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Scenic World, Blue Mountains, Australia

Day 71 of our round-the-world trip.

It was obviously a Thursday. The empty parking lot says so.

We swiftly hopped out of our beat up, borrowed car and unbuckled the bub from the infant seat. Closing time was fast approaching. We spent too long at Three Sisters, but that’s because nearby Scenic World wasn’t part of our initial itinerary. The fancy name, to me, sounded like a description for an overrated park with a pricey admission ticket. And well, we didn’t intend to shell out more dibs.

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The Skyway. Visitors get a bird’s eye view of the rainforest canopy through the electro-glass cabin floor.
 
Hubby and I gave in to our curiosity, however, after seeing all those directional signs along the road. We reckon all that hype must be worth something. So instead of driving back to Katoomba Mountain Lodge Guesthouse, we followed the signs from Echo Point (view point for the famous Three Sisters rock formation) to Scenic World. It was a leisurely two-kilometer drive, and it was only when we pulled up to a parking slot that we realized the time. 

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Scenic World entrance.
 
Our hustle to the entrance paid off. We were amongst the last batch of people who got in. Out of the four ticket options offered, we chose Valley Return which includes a ride on the Scenic Railway and the Scenic Cableway. The damage? $21 per arse.

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Oh that innocent-looking ride. 

Scenic Railway is the steepest cable-driven funicular railway in the world. To be honest, we didn’t take its label seriously. Originally, it was set up in the 1880s for the sole purpose of transporting mined coal. But due to the growing demand from tourists and bushwalkers, Katoomba Coal Mine eventually built the Mountain Devil scenic railway car to replace the coal skip on weekends (the carriage currently in use is a much newer model).

It seemed like just another railway. Or so we thought.

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Entering the tunnel felt like plunging into a blackhole.

If I were to name that railway, I certainly wouldn’t attach “scenic” to it. I’ll prolly throw in the word “plunge”. Unbeknownst to us, the railway is on a 52° incline, which may seem tame only when you’re buckled to your seat. I prepped my cam to shoot Jamison Valley from another angle. Instead, I captured blurry snapshots of nothingness, accompanied by shrieks of terror.

“Bubba, hold Luna tiiiiggghttt!”, I reminded the hubby over and over. Like some broken record.

A family of four (the only other passengers on the 84-seater carriage) seated a couple of rows behind us, didn’t expect the roller coasteresque ride either. It was apparent by the way their screams drowned ours.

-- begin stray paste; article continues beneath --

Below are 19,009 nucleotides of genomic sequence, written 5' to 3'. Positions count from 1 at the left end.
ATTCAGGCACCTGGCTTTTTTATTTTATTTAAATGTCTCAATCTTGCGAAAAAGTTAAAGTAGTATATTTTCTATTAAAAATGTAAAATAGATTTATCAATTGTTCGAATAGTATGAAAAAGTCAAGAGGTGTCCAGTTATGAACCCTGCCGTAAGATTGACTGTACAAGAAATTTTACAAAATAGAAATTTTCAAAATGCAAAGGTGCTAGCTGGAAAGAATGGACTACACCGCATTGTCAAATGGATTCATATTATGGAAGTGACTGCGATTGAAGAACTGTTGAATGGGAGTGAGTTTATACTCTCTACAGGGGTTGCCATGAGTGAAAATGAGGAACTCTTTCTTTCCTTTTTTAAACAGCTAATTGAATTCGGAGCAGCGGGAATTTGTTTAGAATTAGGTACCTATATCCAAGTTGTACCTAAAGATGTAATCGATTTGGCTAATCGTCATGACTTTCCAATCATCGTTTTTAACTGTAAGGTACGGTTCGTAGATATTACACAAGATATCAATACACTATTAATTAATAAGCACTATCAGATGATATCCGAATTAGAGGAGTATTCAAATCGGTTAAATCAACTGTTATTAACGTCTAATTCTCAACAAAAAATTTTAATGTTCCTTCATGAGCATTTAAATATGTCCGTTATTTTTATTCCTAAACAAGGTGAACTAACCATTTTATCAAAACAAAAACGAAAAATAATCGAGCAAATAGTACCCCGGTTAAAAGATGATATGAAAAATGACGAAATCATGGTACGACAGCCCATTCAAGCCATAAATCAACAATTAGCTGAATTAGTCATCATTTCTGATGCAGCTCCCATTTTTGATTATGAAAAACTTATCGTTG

I may describe it as terrifying, but this video portrays nothing but fun.
 
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 Light and sound show. AVP too.

As soon as our ride came to a halt, we scrambled out of our seats. I gotta admit, that was an exhilarating ride. And we would have enjoyed it more had we known what to expect. With a newly developed fear of unknown rides, we strolled along the elevated boardwalk in silence. This boardwalk, which stretches to 2.4 kilometers, cuts through an ancient rainforest. And folks, this is why it’s appropriately called Scenic Walkway.

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Bronze statue of a miner and his pit pony.

The walkway doesn’t just offer a tranquil refuge, it also introduces visitors to the valley’s flora. Here and there are bits and pieces of info about the old Katoomba Coal Mine that shut down in 1945. From small boards to life-size dioramas to light and sound shows. I must say, that’s one educational stroll.

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The Scenic Cableway.
 
A signpost directed us to the Scenic Cableway, our ride back up the enscarpment. This ride holds a title too, “the steepest aerial cable car in the southern hemisphere”. But even with the word “steepest” in its title, this one’s way more chillax than the Scenic Railway.

It’s the perfect lift for a last glimpse of the Blue Mountains’ top attractions. The perfect way to cap off that beautiful autumn arvo. 

 
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That last glimpse.

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Gay Emami
When not backpacking, she teaches her daughter sight words and belly dancing (even if she's not good at it). She's currently eating her way around some hippie town in Australia. She loves talking about herself in the third person.

11 thoughts on “Scenic World, Blue Mountains, Australia

  1. Great shot inside the tunnel. Psychedelic groovy Austin Powers-like. Seems like everywhere you turn your head, its scenic everything there in Australia, no wonder you dig the country a lot.

  2. Grrr! Kung saken nangyari yan, I might’ve marched straight to the admin desk and raised hell! Aba’y di sinabing rollercoaster ride pala! Haha!

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